How to Win in Equal Positions: Winning a chess game is not an easy task. The days when you could win a game out of the opening are long gone. Everybody is very well prepared and the amount of information available on openings is overwhelming. Powerful computers deeply analyze most openings, which makes novelties much more difficult to find.
However, choosing the right opening for you does play an important role in how the game will unfold. The first step towards getting a good game is achieving a playable position that you feel comfortable with. A complicated middlegame, with little simplifications, where both players need to show a good understanding of the game is the kind of position to look for after the opening.
In general, if both sides play the opening correctly, you will get a roughly equal position or one with a small plus for one of the players (most commonly white). From that moment on, each player will need to show their skills and try to pose problems for their opponent. There is no magic formula that will get you the full point, but the following points could help you provoke mistakes in your opponent’s play and increase your advantage:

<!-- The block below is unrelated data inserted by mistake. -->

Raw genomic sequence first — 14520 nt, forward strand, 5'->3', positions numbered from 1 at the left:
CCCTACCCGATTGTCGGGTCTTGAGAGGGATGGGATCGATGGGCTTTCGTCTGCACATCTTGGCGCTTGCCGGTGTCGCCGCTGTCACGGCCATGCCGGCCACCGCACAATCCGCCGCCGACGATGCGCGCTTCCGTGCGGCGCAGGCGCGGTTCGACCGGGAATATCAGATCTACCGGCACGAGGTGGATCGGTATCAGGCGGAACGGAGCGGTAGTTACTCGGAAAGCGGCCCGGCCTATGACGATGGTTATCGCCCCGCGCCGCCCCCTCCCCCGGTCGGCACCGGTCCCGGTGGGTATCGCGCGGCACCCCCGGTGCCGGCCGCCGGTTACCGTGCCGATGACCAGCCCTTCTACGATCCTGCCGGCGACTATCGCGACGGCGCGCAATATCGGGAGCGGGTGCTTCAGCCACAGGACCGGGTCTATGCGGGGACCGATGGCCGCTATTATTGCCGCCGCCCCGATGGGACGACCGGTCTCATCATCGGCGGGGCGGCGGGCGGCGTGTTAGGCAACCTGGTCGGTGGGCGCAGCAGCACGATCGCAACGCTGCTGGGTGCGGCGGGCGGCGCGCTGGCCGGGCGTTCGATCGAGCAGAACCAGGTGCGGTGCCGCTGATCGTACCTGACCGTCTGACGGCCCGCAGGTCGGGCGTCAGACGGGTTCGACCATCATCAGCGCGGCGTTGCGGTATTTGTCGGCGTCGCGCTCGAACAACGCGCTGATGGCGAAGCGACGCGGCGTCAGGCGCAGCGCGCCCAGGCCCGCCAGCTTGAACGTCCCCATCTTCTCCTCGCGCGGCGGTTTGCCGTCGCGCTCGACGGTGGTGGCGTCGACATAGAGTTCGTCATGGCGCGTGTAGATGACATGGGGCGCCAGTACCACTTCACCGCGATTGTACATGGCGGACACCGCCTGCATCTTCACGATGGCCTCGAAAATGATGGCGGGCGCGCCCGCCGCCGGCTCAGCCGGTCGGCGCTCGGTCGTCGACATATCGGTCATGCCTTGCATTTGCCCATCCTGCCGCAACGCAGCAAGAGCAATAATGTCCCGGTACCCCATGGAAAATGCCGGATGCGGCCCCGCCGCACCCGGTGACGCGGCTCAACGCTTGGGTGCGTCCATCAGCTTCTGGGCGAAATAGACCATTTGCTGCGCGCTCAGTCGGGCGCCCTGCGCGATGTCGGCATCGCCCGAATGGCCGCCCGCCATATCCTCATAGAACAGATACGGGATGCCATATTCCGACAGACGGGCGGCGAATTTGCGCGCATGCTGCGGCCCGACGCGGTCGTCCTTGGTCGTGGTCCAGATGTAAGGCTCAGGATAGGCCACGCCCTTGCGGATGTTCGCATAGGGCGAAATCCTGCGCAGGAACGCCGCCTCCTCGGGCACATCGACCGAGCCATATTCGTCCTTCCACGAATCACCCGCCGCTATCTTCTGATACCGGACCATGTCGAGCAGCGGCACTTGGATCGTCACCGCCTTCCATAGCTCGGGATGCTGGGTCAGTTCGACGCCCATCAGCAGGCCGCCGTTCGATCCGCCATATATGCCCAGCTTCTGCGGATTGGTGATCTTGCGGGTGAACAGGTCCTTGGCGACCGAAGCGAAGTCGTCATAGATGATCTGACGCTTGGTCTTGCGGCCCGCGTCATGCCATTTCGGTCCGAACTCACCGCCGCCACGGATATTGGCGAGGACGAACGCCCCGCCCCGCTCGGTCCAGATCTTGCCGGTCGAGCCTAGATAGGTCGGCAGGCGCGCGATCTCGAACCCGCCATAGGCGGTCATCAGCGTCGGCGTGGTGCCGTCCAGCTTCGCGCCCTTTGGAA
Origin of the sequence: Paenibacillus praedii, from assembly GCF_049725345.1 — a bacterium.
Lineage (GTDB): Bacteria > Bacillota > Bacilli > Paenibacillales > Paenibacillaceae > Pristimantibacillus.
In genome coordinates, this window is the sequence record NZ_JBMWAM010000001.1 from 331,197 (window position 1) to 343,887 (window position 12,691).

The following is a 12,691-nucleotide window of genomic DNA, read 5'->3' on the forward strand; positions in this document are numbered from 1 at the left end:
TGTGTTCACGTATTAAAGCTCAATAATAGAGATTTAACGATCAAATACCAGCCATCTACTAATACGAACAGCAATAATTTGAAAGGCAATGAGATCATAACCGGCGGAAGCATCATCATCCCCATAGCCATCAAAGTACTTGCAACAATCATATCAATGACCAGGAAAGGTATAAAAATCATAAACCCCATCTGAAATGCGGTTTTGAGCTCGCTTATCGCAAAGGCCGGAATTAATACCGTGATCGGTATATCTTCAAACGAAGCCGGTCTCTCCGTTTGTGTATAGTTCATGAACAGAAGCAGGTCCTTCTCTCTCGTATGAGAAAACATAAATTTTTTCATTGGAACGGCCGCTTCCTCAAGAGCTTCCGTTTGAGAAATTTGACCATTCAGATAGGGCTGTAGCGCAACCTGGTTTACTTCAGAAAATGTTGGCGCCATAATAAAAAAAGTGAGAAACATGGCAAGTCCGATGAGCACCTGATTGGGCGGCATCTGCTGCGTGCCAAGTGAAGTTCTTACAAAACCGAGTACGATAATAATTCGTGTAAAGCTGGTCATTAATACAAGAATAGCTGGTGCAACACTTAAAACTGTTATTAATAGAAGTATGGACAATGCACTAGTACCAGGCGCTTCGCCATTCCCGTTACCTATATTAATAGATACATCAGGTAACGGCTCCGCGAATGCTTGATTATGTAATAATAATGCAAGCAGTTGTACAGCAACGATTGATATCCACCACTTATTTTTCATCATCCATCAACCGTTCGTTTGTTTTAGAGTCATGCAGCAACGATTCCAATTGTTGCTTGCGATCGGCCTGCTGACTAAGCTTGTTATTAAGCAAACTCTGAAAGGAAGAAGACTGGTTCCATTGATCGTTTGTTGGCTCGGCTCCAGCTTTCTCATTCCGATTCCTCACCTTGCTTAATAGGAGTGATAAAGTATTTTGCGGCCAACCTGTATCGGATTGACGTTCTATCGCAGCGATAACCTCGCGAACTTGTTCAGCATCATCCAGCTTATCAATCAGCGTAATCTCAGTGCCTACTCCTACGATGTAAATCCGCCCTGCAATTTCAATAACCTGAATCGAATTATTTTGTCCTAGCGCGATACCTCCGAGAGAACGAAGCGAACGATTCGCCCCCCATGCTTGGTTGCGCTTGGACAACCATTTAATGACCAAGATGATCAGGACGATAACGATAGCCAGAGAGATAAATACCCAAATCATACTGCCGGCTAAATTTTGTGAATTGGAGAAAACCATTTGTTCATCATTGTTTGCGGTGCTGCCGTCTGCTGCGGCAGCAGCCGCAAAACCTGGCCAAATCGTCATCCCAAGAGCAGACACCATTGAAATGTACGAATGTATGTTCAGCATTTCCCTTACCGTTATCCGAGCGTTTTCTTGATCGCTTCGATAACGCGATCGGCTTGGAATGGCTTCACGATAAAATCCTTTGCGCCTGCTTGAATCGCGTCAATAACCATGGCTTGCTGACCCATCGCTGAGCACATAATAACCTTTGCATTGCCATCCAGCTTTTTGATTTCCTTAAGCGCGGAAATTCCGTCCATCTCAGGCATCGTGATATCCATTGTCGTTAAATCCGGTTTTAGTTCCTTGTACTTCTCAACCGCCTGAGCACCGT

1. Equal Positions: Study well the middlegames you play most.
It is very important that you know what to do once the opening is over. For this, you need to see a lot of games and understand the typical ideas in the positions you play. You can do this by searching for games right where your theoretical line ends. Choose the ones you like most and save them to your database, so you can access them any time you need to see them again. If there’s a particular structure that you play often, then you can search for model games containing that structure. It doesn’t have to be the same position that you have right after the opening; seeing different ideas in different set-ups can help you come up with interesting ideas during your games.
Completing this step will not only help you better understand the positions you play but also win time on the clock. You won’t have to figure the plans out over the board, you will most likely only need to check the right way to execute them and figure out what your opponent is trying to do.
2. Try to create imbalances in the position.